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liability for pots on display:potters and artists get the shaft as

updated sun 17 mar 02


Craig Clark on fri 15 mar 02


Sheron, this is a topic that makes my blood boil. I do not see any type
of soluiton to it until potters, artisans, artists, or whatever the creative
folks making the work want to refer to themselves as decide that enough is
enough and refuse to exhibit without a contract that holds the retail entity
liable for damage, theft or breakage.
I know people, myself included, who have been screwed over by a wide
array of galleries. It's not that they do not care or that they do anything
with mallice of forethought. It's just that excrement occurs and you have
boards, primarily composed of non-artists, that decide that the artists will
have to absorb the costs in case of a problem. Basically it's tough luck on
us. We're not lawyers, most of us don't have a lot of diposable income with
which to hire said lawyers, and are often inclined to let it slide rather
than going through all the hassles involved in legal battles. Especially
when many thousands of dollars are not involved.
A solution is not to use galleries, or to use them as minimally as
possible. Set up an outlet at your studio or do the show circuit. Atleast if
something is broken that way you are there and have a chance of getting the
money from the guilty party.
In the case of the refund for the art directors, did you say wife, and
you not getting a dime I say scream to the high heavens about it. Make as
much noise as is possible. ClayArt is a great place to start. What is the
name and e-mail of the gallery? I'll be happy to respond and tell them what
I think.
Craig Dunn Clark
619 East 11 1/2 st
Houston, Texas 77008

----- Original Message -----
From: "Sheron Roberts"
Sent: Thursday, March 14, 2002 6:16 PM
Subject: Liability for Pots on Display

This is what we are working on now, a contract. So far it covers the gift
shop's anatomy from stem to stern, but offers nothing for the artist. Other
than a place to display their work. If they get juried in. I am trying to
research what is fair for all parties involved based on info gleaned from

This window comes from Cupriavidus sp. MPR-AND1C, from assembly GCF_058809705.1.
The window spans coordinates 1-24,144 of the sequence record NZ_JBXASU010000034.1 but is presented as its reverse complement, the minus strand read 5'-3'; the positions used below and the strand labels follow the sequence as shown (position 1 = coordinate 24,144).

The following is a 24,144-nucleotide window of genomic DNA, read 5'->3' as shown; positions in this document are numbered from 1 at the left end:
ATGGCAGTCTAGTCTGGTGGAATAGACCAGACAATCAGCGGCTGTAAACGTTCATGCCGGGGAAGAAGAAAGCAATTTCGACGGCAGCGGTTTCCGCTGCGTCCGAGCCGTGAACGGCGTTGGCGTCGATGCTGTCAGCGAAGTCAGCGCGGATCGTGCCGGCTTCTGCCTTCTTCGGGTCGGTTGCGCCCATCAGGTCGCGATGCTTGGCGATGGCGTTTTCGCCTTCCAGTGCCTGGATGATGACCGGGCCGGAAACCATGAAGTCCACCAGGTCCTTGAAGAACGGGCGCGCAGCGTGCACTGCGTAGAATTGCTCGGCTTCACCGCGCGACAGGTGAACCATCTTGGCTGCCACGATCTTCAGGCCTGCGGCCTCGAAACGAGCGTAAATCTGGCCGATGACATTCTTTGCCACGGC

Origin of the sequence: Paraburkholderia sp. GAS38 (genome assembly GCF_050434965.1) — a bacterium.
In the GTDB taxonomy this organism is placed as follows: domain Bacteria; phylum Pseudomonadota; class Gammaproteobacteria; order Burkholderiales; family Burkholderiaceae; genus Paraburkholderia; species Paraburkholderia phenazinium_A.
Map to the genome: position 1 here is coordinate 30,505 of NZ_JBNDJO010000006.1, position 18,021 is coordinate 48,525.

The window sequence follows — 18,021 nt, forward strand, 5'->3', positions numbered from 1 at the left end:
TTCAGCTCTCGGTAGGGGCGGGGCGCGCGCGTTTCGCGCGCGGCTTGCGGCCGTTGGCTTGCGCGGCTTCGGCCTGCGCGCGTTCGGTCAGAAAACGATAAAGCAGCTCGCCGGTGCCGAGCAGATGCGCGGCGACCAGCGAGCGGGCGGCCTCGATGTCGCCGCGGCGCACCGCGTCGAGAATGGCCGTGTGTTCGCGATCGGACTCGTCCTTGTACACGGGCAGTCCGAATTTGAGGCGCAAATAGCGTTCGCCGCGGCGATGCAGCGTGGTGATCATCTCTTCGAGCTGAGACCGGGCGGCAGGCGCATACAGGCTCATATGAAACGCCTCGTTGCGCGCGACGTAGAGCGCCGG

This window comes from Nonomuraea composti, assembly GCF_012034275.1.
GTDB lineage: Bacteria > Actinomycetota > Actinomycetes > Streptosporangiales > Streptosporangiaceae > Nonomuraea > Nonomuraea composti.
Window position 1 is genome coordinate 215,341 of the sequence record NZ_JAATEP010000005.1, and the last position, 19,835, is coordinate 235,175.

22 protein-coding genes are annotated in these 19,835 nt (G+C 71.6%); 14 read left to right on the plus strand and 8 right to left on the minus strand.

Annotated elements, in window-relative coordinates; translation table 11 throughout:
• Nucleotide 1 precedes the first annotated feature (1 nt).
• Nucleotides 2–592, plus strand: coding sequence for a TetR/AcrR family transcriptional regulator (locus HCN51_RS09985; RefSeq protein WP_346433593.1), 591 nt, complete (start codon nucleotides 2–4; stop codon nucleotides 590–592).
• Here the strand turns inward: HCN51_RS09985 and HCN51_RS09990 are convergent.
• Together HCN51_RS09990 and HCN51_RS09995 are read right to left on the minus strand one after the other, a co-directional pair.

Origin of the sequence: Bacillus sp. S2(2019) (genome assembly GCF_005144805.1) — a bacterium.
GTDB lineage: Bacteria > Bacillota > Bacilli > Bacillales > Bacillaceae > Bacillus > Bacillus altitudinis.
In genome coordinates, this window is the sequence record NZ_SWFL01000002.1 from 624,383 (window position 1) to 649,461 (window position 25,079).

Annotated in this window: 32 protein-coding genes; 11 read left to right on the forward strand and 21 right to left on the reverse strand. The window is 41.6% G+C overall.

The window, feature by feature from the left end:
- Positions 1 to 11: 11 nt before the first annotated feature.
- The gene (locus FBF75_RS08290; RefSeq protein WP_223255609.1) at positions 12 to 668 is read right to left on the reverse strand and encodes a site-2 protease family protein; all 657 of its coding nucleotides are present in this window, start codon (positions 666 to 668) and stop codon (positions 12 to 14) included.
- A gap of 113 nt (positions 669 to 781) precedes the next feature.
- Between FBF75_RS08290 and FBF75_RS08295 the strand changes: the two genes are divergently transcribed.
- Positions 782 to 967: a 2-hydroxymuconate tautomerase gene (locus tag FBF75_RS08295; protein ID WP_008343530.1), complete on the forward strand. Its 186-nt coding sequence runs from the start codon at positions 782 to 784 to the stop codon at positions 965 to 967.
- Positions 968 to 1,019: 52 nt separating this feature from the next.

galleries/gift shops/co-ops/guilds. This is taking some time and the
committee is pushing to finish the contract. Their solution is that the
artist will absorb the cost of any stolen or damaged work. One of my
pastels was splashed with wine at the grand opening. The wine seeped up
under the glass and ruined the mat. This was a 70.00 framing job. They
offered to replace the mat since this happened at the grand opening
reception. Later, when they were open for regular business, a stained glass
piece that was hung with a suction cup to the gallery door fell and broke.
They offered to reimburse that artist. That is why I do not understand why
they don't reimburse the potter whose work was lost when the shelf
collapsed. (side note: the stained glass artist is mother in law to the art
center director).
A sculpture made by my daughter was returned by the purchaser with a small
piece broken off. The piece was on the surface of the sculpture, not
sticking out. We cannot figure out how it was broken. The customer claimed
the person who sold it to her and wrapped it, broke it while wrapping.
Money was refunded to the customer. My daughter had to take the loss. All
these pieces were placed in the shop for the grand opening/Christmas sale.
The percentages are not to bad. If you are not a member of the Arts Council
the cut is 60/40, if you are a member but will not gallery sit, it is 70/30,
if you are a member and gallery sit for one day each month, the cut is
80/20. I gallery sit. :)
Or keep shop, would be more like it. Oh, they have decided to hang an "All
Sales Final" sign near the register.
So if anyone has any thing to offer in the line of suggestions, especially
on the issue of insurance, I would be ever so grateful. I have researched
the Clay Art archives, extensively. I have read almost all post since 1996,
on the subjects of gallerys, insurance and co-ops.
Sheron in NC (with very tired eyes)

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